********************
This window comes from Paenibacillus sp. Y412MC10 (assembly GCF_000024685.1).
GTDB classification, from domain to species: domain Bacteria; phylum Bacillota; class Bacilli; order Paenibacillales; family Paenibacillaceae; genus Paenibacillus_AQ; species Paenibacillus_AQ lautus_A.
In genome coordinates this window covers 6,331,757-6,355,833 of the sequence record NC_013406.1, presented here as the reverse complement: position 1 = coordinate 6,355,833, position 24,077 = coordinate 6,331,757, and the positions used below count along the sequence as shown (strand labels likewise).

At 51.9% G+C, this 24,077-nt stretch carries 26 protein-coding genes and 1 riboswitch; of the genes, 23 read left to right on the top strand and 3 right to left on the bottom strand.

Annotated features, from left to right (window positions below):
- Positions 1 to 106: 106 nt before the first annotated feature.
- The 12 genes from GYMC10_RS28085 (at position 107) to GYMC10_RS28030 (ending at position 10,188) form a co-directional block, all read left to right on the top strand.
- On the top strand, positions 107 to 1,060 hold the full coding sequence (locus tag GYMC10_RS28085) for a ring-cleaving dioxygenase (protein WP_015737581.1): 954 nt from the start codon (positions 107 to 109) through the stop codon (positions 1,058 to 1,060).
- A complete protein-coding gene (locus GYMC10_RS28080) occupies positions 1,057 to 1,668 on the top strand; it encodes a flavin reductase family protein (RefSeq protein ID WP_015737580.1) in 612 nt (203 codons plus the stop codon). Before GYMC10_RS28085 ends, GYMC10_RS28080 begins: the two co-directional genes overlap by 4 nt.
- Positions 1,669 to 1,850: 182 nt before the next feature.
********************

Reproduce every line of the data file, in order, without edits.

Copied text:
This window comes from Paenibacillus sp. Y412MC10 (assembly GCF_000024685.1).
GTDB classification, from domain to species: domain Bacteria; phylum Bacillota; class Bacilli; order Paenibacillales; family Paenibacillaceae; genus Paenibacillus_AQ; species Paenibacillus_AQ lautus_A.
In genome coordinates this window covers 6,331,757-6,355,833 of the sequence record NC_013406.1, presented here as the reverse complement: position 1 = coordinate 6,355,833, position 24,077 = coordinate 6,331,757, and the positions used below count along the sequence as shown (strand labels likewise).

At 51.9% G+C, this 24,077-nt stretch carries 26 protein-coding genes and 1 riboswitch; of the genes, 23 read left to right on the top strand and 3 right to left on the bottom strand.

Annotated features, from left to right (window positions below):
- Positions 1 to 106: 106 nt before the first annotated feature.
- The 12 genes from GYMC10_RS28085 (at position 107) to GYMC10_RS28030 (ending at position 10,188) form a co-directional block, all read left to right on the top strand.
- On the top strand, positions 107 to 1,060 hold the full coding sequence (locus tag GYMC10_RS28085) for a ring-cleaving dioxygenase (protein WP_015737581.1): 954 nt from the start codon (positions 107 to 109) through the stop codon (positions 1,058 to 1,060).
- A complete protein-coding gene (locus GYMC10_RS28080) occupies positions 1,057 to 1,668 on the top strand; it encodes a flavin reductase family protein (RefSeq protein ID WP_015737580.1) in 612 nt (203 codons plus the stop codon). Before GYMC10_RS28085 ends, GYMC10_RS28080 begins: the two co-directional genes overlap by 4 nt.
- Positions 1,669 to 1,850: 182 nt before the next feature.